Investing.com - Despite a holiday-shortened week in the U.S. the economic calendar for this week is busy, with U.S.-China trade talks continuing in Washington and Federal Reserve minutes and U.S. economic reports on tap.
Both the U.S. and China reported progress in trade negotiations last week, but President Donald Trump said Friday that the talks were “very complicated" and that he might extend the March 1 deadline and keep tariffs on Chinese goods from rising.
U.S. duties on $200 billion worth of Chinese imports are set to rise from 10% to 25% if no deal is reached by the deadline.
The Fed on Wednesday is due to publish the minutes of its January meeting where its kept rates on hold and surprised markets by shifting to a more dovish stance on future rate hikes, citing subdued inflation and rising risks to global economic growth.
This week will also see speeches from a number of Fed officials, including New York Fed President John Williams and St. Louis Fed head James Bullard.
Market watchers will be looking ahead to Thursday’s durable goods report for an update on the health of the manufacturing sector, while a report on existing home sales the same day will give fresh insight into the housing sector, which lost momentum late last year amid higher interest rates and property prices.
The U.S. dollar slid lower on Friday after San Francisco Fed President Mary Daly suggested the central bank may hold off on raising interest rates in 2019.
The dollar index, which measures the currency against a basket of six rivals, was at 96.74 late Friday, after a week that included several weak data reports, including dismal U.S. retail sales.
The fall in the dollar saw the euro pull back from a three month low hit earlier in the day.
"All of this looks like a positive risk tone in markets on dovish Fed comments from Daly which go further than what other Fed speakers have said," said Richard Franulovich, senior currency strategist at Westpac Banking Corp. "That I think is what has undermined the dollar and pulled the euro up."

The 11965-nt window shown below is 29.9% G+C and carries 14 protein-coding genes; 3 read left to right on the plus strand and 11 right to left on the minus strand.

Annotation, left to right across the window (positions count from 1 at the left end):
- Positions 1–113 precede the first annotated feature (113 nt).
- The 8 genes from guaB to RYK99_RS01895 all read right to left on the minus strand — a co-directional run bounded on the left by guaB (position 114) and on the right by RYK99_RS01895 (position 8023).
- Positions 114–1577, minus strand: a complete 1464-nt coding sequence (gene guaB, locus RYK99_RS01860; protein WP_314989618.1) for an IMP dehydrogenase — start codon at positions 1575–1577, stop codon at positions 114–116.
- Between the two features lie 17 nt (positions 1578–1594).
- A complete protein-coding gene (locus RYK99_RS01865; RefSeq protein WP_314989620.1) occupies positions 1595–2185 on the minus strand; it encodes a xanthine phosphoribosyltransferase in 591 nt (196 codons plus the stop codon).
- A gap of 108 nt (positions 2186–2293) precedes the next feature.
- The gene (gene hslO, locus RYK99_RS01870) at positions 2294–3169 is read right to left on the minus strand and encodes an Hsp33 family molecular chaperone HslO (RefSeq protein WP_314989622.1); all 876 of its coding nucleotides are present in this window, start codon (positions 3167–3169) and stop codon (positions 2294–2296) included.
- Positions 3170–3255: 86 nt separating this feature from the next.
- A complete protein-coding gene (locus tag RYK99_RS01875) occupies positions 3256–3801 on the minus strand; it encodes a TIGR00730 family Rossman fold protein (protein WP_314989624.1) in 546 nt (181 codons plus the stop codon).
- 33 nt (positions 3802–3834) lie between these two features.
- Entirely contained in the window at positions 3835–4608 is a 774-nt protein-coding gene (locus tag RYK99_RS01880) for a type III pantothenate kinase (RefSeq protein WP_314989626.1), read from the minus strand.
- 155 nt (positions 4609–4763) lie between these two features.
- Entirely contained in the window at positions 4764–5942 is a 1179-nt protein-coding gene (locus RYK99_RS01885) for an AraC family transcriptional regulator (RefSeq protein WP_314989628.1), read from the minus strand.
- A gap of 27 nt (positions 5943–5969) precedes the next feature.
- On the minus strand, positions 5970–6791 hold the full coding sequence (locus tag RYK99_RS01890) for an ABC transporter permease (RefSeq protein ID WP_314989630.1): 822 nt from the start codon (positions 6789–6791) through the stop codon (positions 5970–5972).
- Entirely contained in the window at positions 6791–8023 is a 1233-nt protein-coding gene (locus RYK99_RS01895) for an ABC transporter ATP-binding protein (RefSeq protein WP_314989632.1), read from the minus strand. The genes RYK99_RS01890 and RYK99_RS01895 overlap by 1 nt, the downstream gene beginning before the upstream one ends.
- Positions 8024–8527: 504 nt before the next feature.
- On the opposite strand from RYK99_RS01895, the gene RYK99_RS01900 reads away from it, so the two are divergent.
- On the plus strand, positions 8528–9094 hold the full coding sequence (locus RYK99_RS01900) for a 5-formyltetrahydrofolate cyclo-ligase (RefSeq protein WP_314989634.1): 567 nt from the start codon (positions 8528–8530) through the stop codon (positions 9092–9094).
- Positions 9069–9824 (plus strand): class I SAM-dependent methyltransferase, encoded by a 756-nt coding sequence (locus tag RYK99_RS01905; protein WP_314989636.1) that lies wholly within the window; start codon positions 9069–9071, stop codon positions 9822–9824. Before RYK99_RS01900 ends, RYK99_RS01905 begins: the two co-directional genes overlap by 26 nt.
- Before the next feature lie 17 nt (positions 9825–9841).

Despite Friday’s recovery the single currency posted a second week of losses and is down 1.7% year to date on weaker-than-expected euro zone data.
The dollar was flat against the yen late Friday, with USD/JPY ending at 110.48.
Elsewhere, sterling ended little changed at 1.2894 after British Prime Minister Theresa May on Thursday suffered a largely symbolic defeat on her Brexit strategy.
Ahead of the coming week, Investing.com has compiled a list of significant events likely to affect the markets.
Monday, February 18
The U.K. is to publish industry data on house price inflation.
Financial markets in the U.S. will be closed for Washington’s Birthday, more widely known as President’s Day.
Tuesday, February 19
The Reserve Bank of Australia is to publish the minutes of its latest policy setting meeting.
The U.K. is to publish its monthly jobs report.
The ZEW Institute is to publish a report on German economic sentiment.
Wednesday, February 20
Australia is to publish data on the wage price index.
The Fed is to publish the minutes of its January rate setting meeting.
Thursday, February 21
Australia is to release its jobs report.
The euro zone is to release data on private sector business activity.
The European Central Bank is to publish its meeting minutes.
The U.S. is to release data on durable goods orders, jobless claims, existing home sales and manufacturing activity in the Philadelphia area.
Friday, February 22
The Ifo Institute is to publish a report on German business climate.
The euro zone is to release revised inflation data.
Canada is scheduled to produce data on retail sales.
ECB President Mario Draghi is to speak at an event in Bologna.
A number of Fed officials, including New York Fed President John Williams, St. Louis Fed head James Bullard and Fed Governors Randal Quarles and Richard Clarida are to speak at the U.S. Monetary Policy Forum, in New York.
-- Reuters contributed to this report
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